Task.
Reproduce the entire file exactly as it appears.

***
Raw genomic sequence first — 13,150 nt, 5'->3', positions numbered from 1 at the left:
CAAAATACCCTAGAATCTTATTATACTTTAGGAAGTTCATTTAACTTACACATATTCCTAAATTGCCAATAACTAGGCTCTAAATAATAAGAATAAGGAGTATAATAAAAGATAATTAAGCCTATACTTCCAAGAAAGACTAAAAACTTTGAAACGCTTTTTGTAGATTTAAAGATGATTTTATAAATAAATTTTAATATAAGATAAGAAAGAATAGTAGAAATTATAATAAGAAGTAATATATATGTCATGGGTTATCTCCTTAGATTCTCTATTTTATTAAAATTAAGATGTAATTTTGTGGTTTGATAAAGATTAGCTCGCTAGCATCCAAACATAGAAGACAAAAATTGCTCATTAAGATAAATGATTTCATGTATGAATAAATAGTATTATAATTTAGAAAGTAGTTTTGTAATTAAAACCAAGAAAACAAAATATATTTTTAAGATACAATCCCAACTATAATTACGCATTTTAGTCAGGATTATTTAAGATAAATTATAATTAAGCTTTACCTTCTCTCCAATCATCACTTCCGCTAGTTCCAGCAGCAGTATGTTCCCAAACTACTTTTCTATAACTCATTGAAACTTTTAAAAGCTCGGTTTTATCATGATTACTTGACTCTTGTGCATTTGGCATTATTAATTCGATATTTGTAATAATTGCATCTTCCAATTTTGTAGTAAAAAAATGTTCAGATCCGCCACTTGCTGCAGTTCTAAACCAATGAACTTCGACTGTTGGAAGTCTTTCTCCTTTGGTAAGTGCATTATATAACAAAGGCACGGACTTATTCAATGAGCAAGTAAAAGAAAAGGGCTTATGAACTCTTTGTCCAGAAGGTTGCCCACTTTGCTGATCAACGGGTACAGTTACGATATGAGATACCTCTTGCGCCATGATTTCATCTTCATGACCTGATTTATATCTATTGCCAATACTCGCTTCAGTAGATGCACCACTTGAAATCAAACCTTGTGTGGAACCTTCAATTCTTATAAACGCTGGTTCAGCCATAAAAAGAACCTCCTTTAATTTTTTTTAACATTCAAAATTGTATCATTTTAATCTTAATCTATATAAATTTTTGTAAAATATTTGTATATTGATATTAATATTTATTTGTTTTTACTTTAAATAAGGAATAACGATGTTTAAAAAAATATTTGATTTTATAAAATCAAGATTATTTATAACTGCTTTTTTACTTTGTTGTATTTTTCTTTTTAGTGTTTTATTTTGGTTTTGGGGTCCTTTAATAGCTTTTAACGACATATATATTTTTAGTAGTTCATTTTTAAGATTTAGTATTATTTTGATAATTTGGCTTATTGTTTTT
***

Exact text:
Raw genomic sequence first — 13,150 nt, 5'->3', positions numbered from 1 at the left:
CAAAATACCCTAGAATCTTATTATACTTTAGGAAGTTCATTTAACTTACACATATTCCTAAATTGCCAATAACTAGGCTCTAAATAATAAGAATAAGGAGTATAATAAAAGATAATTAAGCCTATACTTCCAAGAAAGACTAAAAACTTTGAAACGCTTTTTGTAGATTTAAAGATGATTTTATAAATAAATTTTAATATAAGATAAGAAAGAATAGTAGAAATTATAATAAGAAGTAATATATATGTCATGGGTTATCTCCTTAGATTCTCTATTTTATTAAAATTAAGATGTAATTTTGTGGTTTGATAAAGATTAGCTCGCTAGCATCCAAACATAGAAGACAAAAATTGCTCATTAAGATAAATGATTTCATGTATGAATAAATAGTATTATAATTTAGAAAGTAGTTTTGTAATTAAAACCAAGAAAACAAAATATATTTTTAAGATACAATCCCAACTATAATTACGCATTTTAGTCAGGATTATTTAAGATAAATTATAATTAAGCTTTACCTTCTCTCCAATCATCACTTCCGCTAGTTCCAGCAGCAGTATGTTCCCAAACTACTTTTCTATAACTCATTGAAACTTTTAAAAGCTCGGTTTTATCATGATTACTTGACTCTTGTGCATTTGGCATTATTAATTCGATATTTGTAATAATTGCATCTTCCAATTTTGTAGTAAAAAAATGTTCAGATCCGCCACTTGCTGCAGTTCTAAACCAATGAACTTCGACTGTTGGAAGTCTTTCTCCTTTGGTAAGTGCATTATATAACAAAGGCACGGACTTATTCAATGAGCAAGTAAAAGAAAAGGGCTTATGAACTCTTTGTCCAGAAGGTTGCCCACTTTGCTGATCAACGGGTACAGTTACGATATGAGATACCTCTTGCGCCATGATTTCATCTTCATGACCTGATTTATATCTATTGCCAATACTCGCTTCAGTAGATGCACCACTTGAAATCAAACCTTGTGTGGAACCTTCAATTCTTATAAACGCTGGTTCAGCCATAAAAAGAACCTCCTTTAATTTTTTTTAACATTCAAAATTGTATCATTTTAATCTTAATCTATATAAATTTTTGTAAAATATTTGTATATTGATATTAATATTTATTTGTTTTTACTTTAAATAAGGAATAACGATGTTTAAAAAAATATTTGATTTTATAAAATCAAGATTATTTATAACTGCTTTTTTACTTTGTTGTATTTTTCTTTTTAGTGTTTTATTTTGGTTTTGGGGTCCTTTAATAGCTTTTAACGACATATATATTTTTAGTAGTTCATTTTTAAGATTTAGTATTATTTTGATAATTTGGCTTATTGTTTTT